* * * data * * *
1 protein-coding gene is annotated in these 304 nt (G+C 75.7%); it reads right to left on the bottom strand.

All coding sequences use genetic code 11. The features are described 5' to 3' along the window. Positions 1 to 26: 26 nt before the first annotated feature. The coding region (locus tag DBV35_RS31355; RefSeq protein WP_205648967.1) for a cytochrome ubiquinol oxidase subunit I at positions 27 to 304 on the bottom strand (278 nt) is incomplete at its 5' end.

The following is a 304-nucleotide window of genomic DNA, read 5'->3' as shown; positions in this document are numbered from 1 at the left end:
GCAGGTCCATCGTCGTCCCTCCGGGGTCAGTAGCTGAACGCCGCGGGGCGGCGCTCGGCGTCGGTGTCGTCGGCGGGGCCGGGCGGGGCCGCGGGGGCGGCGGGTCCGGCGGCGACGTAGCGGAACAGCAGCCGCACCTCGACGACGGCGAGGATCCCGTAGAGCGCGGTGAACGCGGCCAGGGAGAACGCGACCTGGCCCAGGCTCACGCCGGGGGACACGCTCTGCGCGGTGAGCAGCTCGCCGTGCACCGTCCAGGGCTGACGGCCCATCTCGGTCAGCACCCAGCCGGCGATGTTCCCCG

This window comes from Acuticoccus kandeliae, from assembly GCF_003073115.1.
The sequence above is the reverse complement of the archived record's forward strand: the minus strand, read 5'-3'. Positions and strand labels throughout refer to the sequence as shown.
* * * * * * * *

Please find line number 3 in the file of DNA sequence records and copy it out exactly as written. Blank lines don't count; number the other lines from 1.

The following is a 304-nucleotide window of genomic DNA, read 5'->3' as shown; positions in this document are numbered from 1 at the left end: